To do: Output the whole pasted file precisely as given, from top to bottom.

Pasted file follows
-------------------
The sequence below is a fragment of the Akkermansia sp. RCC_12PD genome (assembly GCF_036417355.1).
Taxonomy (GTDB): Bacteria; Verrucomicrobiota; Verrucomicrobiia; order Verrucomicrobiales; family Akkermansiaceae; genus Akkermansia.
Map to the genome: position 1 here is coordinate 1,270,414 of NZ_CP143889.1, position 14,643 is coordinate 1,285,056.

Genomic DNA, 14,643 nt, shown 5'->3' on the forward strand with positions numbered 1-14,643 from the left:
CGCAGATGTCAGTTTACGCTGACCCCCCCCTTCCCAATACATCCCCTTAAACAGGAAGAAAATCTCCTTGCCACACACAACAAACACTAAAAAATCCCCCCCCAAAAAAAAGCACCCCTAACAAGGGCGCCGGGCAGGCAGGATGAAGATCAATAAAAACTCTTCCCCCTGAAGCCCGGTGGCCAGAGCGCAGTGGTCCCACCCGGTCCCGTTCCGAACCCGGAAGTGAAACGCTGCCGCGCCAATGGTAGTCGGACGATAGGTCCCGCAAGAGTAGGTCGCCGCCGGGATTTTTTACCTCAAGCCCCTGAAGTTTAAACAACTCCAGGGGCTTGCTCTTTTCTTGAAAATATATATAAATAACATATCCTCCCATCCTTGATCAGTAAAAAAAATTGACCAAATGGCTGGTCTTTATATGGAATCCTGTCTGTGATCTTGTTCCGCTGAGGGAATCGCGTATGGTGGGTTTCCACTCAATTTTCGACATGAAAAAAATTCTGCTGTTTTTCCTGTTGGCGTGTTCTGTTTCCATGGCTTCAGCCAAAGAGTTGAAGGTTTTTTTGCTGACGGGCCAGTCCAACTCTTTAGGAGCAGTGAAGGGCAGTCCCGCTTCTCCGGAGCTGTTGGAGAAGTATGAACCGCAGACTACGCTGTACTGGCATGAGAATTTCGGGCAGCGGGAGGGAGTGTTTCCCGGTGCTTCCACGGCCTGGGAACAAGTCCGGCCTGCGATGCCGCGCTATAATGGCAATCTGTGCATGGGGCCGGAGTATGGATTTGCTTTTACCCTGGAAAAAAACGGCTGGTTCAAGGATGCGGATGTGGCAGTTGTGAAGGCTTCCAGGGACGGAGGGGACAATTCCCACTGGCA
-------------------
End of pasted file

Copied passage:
The sequence below is a fragment of the Akkermansia sp. RCC_12PD genome (assembly GCF_036417355.1).
Taxonomy (GTDB): Bacteria; Verrucomicrobiota; Verrucomicrobiia; order Verrucomicrobiales; family Akkermansiaceae; genus Akkermansia.
Map to the genome: position 1 here is coordinate 1,270,414 of NZ_CP143889.1, position 14,643 is coordinate 1,285,056.

Genomic DNA, 14,643 nt, shown 5'->3' on the forward strand with positions numbered 1-14,643 from the left:
CGCAGATGTCAGTTTACGCTGACCCCCCCCTTCCCAATACATCCCCTTAAACAGGAAGAAAATCTCCTTGCCACACACAACAAACACTAAAAAATCCCCCCCCAAAAAAAAGCACCCCTAACAAGGGCGCCGGGCAGGCAGGATGAAGATCAATAAAAACTCTTCCCCCTGAAGCCCGGTGGCCAGAGCGCAGTGGTCCCACCCGGTCCCGTTCCGAACCCGGAAGTGAAACGCTGCCGCGCCAATGGTAGTCGGACGATAGGTCCCGCAAGAGTAGGTCGCCGCCGGGATTTTTTACCTCAAGCCCCTGAAGTTTAAACAACTCCAGGGGCTTGCTCTTTTCTTGAAAATATATATAAATAACATATCCTCCCATCCTTGATCAGTAAAAAAAATTGACCAAATGGCTGGTCTTTATATGGAATCCTGTCTGTGATCTTGTTCCGCTGAGGGAATCGCGTATGGTGGGTTTCCACTCAATTTTCGACATGAAAAAAATTCTGCTGTTTTTCCTGTTGGCGTGTTCTGTTTCCATGGCTTCAGCCAAAGAGTTGAAGGTTTTTTTGCTGACGGGCCAGTCCAACTCTTTAGGAGCAGTGAAGGGCAGTCCCGCTTCTCCGGAGCTGTTGGAGAAGTATGAACCGCAGACTACGCTGTACTGGCATGAGAATTTCGGGCAGCGGGAGGGAGTGTTTCCCGGTGCTTCCACGGCCTGGGAACAAGTCCGGCCTGCGATGCCGCGCTATAATGGCAATCTGTGCATGGGGCCGGAGTATGGATTTGCTTTTACCCTGGAAAAAAACGGCTGGTTCAAGGATGCGGATGTGGCAGTTGTGAAGGCTTCCAGGGACGGAGGGGACAATTCCCACTGGCA